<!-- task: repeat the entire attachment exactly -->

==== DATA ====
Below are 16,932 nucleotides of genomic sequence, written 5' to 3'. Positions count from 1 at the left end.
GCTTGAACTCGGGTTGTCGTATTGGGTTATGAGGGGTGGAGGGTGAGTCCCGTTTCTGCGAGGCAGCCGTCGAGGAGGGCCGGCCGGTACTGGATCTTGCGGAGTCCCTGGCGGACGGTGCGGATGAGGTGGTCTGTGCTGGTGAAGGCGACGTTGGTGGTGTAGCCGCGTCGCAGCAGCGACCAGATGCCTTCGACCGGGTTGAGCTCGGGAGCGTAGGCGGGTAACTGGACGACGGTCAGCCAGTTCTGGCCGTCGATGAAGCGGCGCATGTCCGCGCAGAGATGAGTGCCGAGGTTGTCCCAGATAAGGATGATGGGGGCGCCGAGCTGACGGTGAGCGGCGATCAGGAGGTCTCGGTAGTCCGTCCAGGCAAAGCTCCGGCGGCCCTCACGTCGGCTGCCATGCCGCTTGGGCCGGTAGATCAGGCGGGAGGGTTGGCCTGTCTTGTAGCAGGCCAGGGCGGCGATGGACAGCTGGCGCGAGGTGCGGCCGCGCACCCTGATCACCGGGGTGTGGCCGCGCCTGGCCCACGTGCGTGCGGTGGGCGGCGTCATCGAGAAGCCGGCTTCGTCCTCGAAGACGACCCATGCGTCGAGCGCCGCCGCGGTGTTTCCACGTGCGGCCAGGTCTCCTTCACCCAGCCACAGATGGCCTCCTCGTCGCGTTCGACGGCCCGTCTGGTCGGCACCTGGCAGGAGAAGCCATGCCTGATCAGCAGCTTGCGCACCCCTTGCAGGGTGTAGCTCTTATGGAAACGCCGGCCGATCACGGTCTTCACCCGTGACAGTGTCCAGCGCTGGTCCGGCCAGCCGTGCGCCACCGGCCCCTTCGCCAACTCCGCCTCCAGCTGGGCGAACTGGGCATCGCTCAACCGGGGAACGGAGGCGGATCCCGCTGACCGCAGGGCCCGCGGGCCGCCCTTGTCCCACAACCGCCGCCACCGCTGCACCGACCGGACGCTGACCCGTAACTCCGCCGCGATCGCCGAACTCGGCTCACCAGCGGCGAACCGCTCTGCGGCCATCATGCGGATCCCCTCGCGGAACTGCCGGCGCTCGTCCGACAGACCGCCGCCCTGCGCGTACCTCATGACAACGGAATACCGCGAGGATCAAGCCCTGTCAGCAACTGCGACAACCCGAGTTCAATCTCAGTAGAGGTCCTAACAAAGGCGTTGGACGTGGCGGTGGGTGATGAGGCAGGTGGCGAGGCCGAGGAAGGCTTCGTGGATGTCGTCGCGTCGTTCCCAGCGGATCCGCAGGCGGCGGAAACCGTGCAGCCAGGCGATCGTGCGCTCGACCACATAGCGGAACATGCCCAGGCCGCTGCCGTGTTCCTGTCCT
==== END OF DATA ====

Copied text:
Below are 16,932 nucleotides of genomic sequence, written 5' to 3'. Positions count from 1 at the left end.
GCTTGAACTCGGGTTGTCGTATTGGGTTATGAGGGGTGGAGGGTGAGTCCCGTTTCTGCGAGGCAGCCGTCGAGGAGGGCCGGCCGGTACTGGATCTTGCGGAGTCCCTGGCGGACGGTGCGGATGAGGTGGTCTGTGCTGGTGAAGGCGACGTTGGTGGTGTAGCCGCGTCGCAGCAGCGACCAGATGCCTTCGACCGGGTTGAGCTCGGGAGCGTAGGCGGGTAACTGGACGACGGTCAGCCAGTTCTGGCCGTCGATGAAGCGGCGCATGTCCGCGCAGAGATGAGTGCCGAGGTTGTCCCAGATAAGGATGATGGGGGCGCCGAGCTGACGGTGAGCGGCGATCAGGAGGTCTCGGTAGTCCGTCCAGGCAAAGCTCCGGCGGCCCTCACGTCGGCTGCCATGCCGCTTGGGCCGGTAGATCAGGCGGGAGGGTTGGCCTGTCTTGTAGCAGGCCAGGGCGGCGATGGACAGCTGGCGCGAGGTGCGGCCGCGCACCCTGATCACCGGGGTGTGGCCGCGCCTGGCCCACGTGCGTGCGGTGGGCGGCGTCATCGAGAAGCCGGCTTCGTCCTCGAAGACGACCCATGCGTCGAGCGCCGCCGCGGTGTTTCCACGTGCGGCCAGGTCTCCTTCACCCAGCCACAGATGGCCTCCTCGTCGCGTTCGACGGCCCGTCTGGTCGGCACCTGGCAGGAGAAGCCATGCCTGATCAGCAGCTTGCGCACCCCTTGCAGGGTGTAGCTCTTATGGAAACGCCGGCCGATCACGGTCTTCACCCGTGACAGTGTCCAGCGCTGGTCCGGCCAGCCGTGCGCCACCGGCCCCTTCGCCAACTCCGCCTCCAGCTGGGCGAACTGGGCATCGCTCAACCGGGGAACGGAGGCGGATCCCGCTGACCGCAGGGCCCGCGGGCCGCCCTTGTCCCACAACCGCCGCCACCGCTGCACCGACCGGACGCTGACCCGTAACTCCGCCGCGATCGCCGAACTCGGCTCACCAGCGGCGAACCGCTCTGCGGCCATCATGCGGATCCCCTCGCGGAACTGCCGGCGCTCGTCCGACAGACCGCCGCCCTGCGCGTACCTCATGACAACGGAATACCGCGAGGATCAAGCCCTGTCAGCAACTGCGACAACCCGAGTTCAATCTCAGTAGAGGTCCTAACAAAGGCGTTGGACGTGGCGGTGGGTGATGAGGCAGGTGGCGAGGCCGAGGAAGGCTTCGTGGATGTCGTCGCGTCGTTCCCAGCGGATCCGCAGGCGGCGGAAACCGTGCAGCCAGGCGATCGTGCGCTCGACCACATAGCGGAACATGCCCAGGCCGCTGCCGTGTTCCTGTCCT